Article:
"Even when we hear things like 'will I see another human before I die', the desire to meet face to face with another person is outweighed by the fear of contracting the virus, so for those connected to our service, we are taking it one person and one step at a time."

Watch: Online friendships have helped people battle loneliness in lockdown.

Vine says that though it is essential local and national government play their part in tackling loneliness, there are certain actions individuals can take themselves such as reaching out to organisations like Independent Age for support, keeping in touch with family, friends and neighbours, or signing up to learn a new skill.

"This can be a great way to interact with people,” he adds.

Read more: Causes of loneliness differ dependent on your generation

What to do if you're feeling lonely

Talk to someone

When you feel lonely it can be tempting to think nobody would want to hear from you, but talking to people is one of the best places to start. "Letting someone in your life – a friend, relative, neighbour, carer, GP or Age UK – know how you’re feeling can help you understand what it is you’re experiencing and enable you to work out the steps you can take to look after yourself," says Caroline Abrahams, charity director at Age UK.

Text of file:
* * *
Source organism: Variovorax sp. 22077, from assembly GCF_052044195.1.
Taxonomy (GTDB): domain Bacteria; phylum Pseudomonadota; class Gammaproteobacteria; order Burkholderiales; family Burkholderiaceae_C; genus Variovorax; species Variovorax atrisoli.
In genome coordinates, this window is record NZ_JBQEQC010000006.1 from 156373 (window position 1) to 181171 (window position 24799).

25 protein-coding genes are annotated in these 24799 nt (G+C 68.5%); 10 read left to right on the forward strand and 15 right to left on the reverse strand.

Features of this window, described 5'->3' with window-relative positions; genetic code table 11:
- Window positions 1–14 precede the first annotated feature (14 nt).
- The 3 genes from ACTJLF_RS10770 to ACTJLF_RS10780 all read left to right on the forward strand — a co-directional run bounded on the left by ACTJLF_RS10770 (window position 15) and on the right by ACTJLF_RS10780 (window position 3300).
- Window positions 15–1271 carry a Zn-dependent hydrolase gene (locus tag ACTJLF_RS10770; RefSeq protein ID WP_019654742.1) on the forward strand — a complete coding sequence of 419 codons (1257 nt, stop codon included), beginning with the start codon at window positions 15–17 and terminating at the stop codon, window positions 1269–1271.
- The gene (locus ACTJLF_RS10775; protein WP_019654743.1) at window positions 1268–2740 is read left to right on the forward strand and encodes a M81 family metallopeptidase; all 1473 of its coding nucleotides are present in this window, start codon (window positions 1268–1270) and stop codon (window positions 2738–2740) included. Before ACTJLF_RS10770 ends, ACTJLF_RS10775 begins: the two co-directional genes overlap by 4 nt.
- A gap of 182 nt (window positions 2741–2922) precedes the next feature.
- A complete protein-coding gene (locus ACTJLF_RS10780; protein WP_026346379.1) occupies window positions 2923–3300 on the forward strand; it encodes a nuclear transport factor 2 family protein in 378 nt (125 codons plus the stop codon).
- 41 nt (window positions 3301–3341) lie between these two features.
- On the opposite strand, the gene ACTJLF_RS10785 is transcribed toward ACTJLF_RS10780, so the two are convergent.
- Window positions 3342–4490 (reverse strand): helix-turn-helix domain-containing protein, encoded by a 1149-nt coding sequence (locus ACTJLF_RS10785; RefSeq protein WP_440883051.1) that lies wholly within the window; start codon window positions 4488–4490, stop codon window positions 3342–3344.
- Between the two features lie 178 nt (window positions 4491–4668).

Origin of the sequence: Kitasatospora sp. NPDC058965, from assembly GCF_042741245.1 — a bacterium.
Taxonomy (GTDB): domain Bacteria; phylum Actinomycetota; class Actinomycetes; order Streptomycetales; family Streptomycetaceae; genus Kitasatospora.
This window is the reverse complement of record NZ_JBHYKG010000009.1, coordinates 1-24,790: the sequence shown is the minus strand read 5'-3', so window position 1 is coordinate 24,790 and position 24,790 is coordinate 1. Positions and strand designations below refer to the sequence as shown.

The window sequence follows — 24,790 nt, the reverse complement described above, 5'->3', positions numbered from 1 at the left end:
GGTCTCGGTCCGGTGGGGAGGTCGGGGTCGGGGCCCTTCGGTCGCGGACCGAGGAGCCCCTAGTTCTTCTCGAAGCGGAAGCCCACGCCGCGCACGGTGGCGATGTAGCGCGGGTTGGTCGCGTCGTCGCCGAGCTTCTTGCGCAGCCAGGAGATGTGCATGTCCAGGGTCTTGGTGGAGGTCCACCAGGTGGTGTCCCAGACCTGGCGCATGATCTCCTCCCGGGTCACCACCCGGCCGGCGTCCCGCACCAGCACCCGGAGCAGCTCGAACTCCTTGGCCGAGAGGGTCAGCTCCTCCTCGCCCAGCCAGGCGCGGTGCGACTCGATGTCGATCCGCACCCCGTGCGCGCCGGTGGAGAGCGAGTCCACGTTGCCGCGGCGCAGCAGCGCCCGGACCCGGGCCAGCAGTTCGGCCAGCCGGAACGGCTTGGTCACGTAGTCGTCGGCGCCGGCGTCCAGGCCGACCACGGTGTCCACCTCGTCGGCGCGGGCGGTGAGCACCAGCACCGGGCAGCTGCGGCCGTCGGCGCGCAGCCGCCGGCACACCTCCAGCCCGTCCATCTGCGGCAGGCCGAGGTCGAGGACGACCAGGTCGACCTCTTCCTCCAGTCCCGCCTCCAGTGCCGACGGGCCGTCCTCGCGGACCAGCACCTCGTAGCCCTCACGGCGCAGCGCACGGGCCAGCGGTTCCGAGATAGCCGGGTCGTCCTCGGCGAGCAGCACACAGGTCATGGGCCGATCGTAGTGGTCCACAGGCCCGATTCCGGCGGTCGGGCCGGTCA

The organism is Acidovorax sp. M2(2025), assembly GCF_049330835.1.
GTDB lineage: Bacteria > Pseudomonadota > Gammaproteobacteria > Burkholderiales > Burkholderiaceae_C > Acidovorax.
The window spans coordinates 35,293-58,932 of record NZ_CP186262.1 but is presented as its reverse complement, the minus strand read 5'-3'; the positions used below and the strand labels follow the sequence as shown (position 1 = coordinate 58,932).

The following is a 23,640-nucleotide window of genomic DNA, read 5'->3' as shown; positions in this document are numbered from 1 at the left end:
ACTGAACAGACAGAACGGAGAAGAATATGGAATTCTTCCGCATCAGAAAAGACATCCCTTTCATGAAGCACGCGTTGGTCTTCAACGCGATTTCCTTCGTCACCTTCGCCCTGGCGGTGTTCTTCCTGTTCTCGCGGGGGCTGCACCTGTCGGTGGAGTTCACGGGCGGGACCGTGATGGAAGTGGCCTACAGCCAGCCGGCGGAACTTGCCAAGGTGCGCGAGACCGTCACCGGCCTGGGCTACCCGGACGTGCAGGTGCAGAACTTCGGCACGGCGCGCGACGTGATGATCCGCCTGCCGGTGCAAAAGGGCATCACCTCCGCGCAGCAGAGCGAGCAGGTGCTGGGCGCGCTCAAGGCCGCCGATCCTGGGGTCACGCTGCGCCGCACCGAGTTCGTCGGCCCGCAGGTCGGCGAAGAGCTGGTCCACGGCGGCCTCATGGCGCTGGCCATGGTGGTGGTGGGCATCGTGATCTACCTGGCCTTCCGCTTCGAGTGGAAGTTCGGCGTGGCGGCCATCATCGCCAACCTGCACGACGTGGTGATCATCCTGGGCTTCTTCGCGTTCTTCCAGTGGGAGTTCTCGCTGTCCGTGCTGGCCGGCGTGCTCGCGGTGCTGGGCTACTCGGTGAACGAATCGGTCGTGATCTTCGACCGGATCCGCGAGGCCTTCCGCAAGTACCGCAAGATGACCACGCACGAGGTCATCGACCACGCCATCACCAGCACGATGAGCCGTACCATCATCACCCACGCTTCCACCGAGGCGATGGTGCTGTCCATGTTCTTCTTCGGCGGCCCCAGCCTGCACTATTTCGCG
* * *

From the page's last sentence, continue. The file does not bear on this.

"While they may not necessarily have the answer, it can mean you feel heard and often, outside perspectives can really help."

Connect digitally

If you don’t have family or friends nearby, using digital services and technology can be a great way of keeping in touch and feeling connected to friends and family.

"Many activities that usually happen in person are still taking place online, which can also be a good option if you struggle to get out or are still feeling anxious about socialising," says Abrahams.

"Making video calls can also be a great way of connecting with loved ones."

If you need a little help digitally there are a number of organisations that can get you get started online including Digital Unite, Citizens Online and Age UK.

Take advantage of services that tackle loneliness. If you like having a chat there are a number of services that could match you with someone to talk to, including:

· Age UK runs a telephone befriending service which allows you to sign up for a free weekly friendship call. It can be a great way to speak to someone new.